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The Conspiracy against Eternal Light

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posted on Jan, 2 2010 @ 09:24 AM
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This lightbulb is known as The Cenntenial Light. It has been noted by General Electric, The Guinness Book of World Records and US Government because its been burning since 108 years.



This light-bulb is called The Eternal Light because it has been burning since 1908.



This is an older picture of the Mangum Bulb which worked 80 years ago and is still working today.

These are three examples only. Coupled with the fact that bulbs last thousands of hours more in other countries not subject to our standards, has led some to believe that there is a Conspiracy to lower the Lifetime of a bulb by Manufacturers, in order to ensure profit for themselves at the expense of the public.

Thomas Edison, the first mass-producer of the Lightbulb, may himself have believed that Lightbulbs could shine on indefinitely.*

It was the Phoebus Cartel (General Electric, Osram, Philips) which set the standards of mass manufacture, so it would be them that are behind the Conspiracy.

There are rumours of people having tried to break the standard set by the Phoebus Cartel having been killed. One such rumour is that of German Inventor Dieter Binninger of which no English Wiki-Page is available yet. In the 90s, a movie on his lifes work and his inventions was made.

In 1991 Binninger bought a small lightbulb-manufacturing company in order to begin with the production of what he called "an eternal lightbulb" that had been patented. Only a few days after the purchase he died in a plane crash of mysterious circumstances.

Do you think there is any truth to the Light-Bulb Conspiracy Theory?

[edit on 2-1-2010 by Skyfloating]




posted on Jan, 2 2010 @ 09:36 AM
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I just checked on SNOPES, to make sure, and this is confirmed as TRUE there.

Almost looks like free-energy to me.

The strange thing about all this is that you can hardly find anything on it in the Internet. You`d suppose that scientists would be all over the bulbs with research-teams and publications...



posted on Jan, 2 2010 @ 09:37 AM
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A little help to those who want to read about Dieter Binninger, just google his name and click on "translate the page."

This is certainly a thought...a light-bulb conspiracy...I love it!



posted on Jan, 2 2010 @ 09:43 AM
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Interesting stuff. I remember reading something about this a few years back and although I couldn't find the exact article I read, i found one that talks about the same issue, Ceravision.


UK Company, Ceravision, have created a new bulb design that doesn’t use electrodes, so cannot burn out. It uses a magnetometer to bombard a small piece of aluminum oxide with microwaves to create an electrical field. Gas is then passed into a hole in the aluminium, in order to ionise it and create a glowing plasma.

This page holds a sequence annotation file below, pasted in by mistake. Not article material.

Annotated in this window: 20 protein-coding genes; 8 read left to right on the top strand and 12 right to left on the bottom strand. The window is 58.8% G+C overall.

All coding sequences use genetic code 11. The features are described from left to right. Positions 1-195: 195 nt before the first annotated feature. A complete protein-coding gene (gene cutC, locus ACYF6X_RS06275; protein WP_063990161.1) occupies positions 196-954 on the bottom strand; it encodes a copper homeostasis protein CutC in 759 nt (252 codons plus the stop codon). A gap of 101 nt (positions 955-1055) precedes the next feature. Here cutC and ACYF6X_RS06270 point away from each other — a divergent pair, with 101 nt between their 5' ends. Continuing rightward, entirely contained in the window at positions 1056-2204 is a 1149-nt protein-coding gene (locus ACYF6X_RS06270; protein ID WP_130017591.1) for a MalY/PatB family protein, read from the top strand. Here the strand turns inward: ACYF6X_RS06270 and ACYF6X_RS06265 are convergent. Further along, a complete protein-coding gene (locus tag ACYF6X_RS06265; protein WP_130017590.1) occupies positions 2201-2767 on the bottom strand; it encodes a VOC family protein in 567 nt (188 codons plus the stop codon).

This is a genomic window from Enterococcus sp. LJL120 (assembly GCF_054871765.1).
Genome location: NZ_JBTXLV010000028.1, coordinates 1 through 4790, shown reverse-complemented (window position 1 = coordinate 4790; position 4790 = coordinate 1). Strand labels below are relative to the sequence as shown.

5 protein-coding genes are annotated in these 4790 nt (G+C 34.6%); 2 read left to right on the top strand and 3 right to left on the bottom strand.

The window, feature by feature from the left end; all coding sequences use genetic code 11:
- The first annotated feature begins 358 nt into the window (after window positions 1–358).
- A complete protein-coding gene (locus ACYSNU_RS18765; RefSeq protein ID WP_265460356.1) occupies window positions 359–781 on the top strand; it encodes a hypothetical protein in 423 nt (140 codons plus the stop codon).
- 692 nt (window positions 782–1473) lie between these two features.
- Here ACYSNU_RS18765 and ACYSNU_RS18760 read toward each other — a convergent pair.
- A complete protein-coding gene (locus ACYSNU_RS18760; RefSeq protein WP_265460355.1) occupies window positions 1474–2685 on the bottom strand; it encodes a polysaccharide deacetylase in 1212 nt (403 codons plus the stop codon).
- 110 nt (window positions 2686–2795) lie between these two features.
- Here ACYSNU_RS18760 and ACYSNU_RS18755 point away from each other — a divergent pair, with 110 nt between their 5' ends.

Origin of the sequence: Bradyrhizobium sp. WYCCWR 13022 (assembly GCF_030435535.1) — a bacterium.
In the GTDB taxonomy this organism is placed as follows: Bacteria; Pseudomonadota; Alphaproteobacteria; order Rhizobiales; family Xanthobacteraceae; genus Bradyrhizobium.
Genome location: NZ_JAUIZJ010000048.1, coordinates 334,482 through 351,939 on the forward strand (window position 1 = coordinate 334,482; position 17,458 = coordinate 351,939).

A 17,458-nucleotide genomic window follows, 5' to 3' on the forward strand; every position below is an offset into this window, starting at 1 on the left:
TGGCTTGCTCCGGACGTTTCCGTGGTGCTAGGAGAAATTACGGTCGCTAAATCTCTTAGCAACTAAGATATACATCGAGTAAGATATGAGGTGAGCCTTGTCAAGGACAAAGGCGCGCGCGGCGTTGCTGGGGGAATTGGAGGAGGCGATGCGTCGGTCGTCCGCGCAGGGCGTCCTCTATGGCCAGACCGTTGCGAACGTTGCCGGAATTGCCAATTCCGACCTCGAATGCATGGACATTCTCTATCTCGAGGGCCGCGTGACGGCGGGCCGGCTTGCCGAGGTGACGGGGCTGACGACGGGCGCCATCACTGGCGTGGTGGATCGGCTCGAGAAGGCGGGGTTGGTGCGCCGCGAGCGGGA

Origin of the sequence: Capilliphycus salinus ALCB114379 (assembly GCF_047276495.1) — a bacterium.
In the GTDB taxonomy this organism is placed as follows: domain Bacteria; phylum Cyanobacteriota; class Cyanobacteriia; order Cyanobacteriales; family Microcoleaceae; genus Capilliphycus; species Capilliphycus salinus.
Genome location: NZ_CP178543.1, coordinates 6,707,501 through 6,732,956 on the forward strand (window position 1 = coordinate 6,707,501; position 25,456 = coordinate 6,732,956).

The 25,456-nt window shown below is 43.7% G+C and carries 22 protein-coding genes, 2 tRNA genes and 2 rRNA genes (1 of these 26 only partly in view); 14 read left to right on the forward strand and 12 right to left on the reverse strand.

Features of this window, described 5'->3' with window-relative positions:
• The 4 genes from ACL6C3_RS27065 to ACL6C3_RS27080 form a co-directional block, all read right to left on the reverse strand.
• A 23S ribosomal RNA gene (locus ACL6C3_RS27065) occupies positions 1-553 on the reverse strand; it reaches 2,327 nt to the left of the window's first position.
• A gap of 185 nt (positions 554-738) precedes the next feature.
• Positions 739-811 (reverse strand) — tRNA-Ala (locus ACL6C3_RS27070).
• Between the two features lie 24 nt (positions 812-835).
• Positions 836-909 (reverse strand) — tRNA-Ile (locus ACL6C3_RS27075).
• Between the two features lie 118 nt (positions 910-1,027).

www.treehugger.com...

Upon some reading on the Ceravision wiki page, I found some interesting connections to Tesla.


Ceravision is a privately owned lighting company based in Bletchley Park, UK Ceravision is the inventor of a range of electrodeless lamps and integrated luminaires...

Electrodeless lamps have been recognized, since Nikola Tesla filed his original patent in 1894, as having a number of advantages:

* No electrodes to break - so potentially very long life
* No chemical degradation of the electrodes - so much lower lumen loss and discoloration during life
* No reactive metal inside the bulb - so the ability to use much more efficient fill materials



So I did some more digging and I found US patent 454622, Tesla's patent.

keelynet.com...

It makes for some interesting reading. Here's just an excerpt I typed up:

"In other words, I have made the discovery that an electrical current of an excessively small period and very high potential may be utilized economically and practicably to great advantage for the production of light."

This rabbit hole is probably very deep, but I think it's safe to say that the technology has been known for well over a century and that the current state of it's (light bulb) existence is being constricted in order for monetary gain.



posted on Jan, 2 2010 @ 10:03 AM
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I have always been of the mind that we could produce many things that would last longer, work more efficiently and break down less. However in a consumer culture where profit margins must increase like clockwork, I am not surprised that we don't see them. If I could purchase one set of light bulbs for my home, shingle the roof of said home only once in my lifetime or anything else that, currently, requires money thrown at it regularly to keep it going, than many companies would be screwed.

I may be wrong but I seem to recall the term for this is: Planned Obsolescence

I would love to see a shift in the way we live/ why we produce things but in a consumer world, these types of inventions are garanteed a quick death



posted on Jan, 2 2010 @ 10:34 AM
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Definitely agree with you here...

Unfortunately, it's so obvious why manufacturers do this though, what would be the economic validity in making a product that lasted a lifetime?



posted on Jan, 2 2010 @ 11:18 AM
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reply to post by serbsta
 


Good stuff. From the article:



A UK firm has developed a bulb that is more than 3 times as efficient as CFL bulbs and will burn brightly for decades. They claim that it will burn for so long that the building or appliance that contains it will wear out before the bulb does.



I believe them that their bulb will burn that long. But Im still wondering what made conventional bulbs burn that long and why I cant find any investigation on it.



posted on Jan, 2 2010 @ 11:26 AM
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reply to post by thebulldog
 


Great, I just learned a new word: Planned Obsolescence


Planned obsolescence or built-in obsolescence[1] is the process of a product becoming obsolete and/or non-functional after a certain period or amount of use in a way that is planned or designed by the manufacturer.[1] Planned obsolescence has potential benefits for a producer because the product fails and the consumer is under pressure to purchase again, whether from the same manufacturer (a replacement part or a newer model), or from a competitor which might also rely on planned obsolescence. [1] The purpose of planned obsolescence is to hide the real cost per use from the consumer, and charge a higher price than they would otherwise be willing to pay (or would be unwilling to spend all at once).


I didnt know there is an official use and rationale behind what Id personally consider to be a criminal act.



posted on Jan, 2 2010 @ 11:47 AM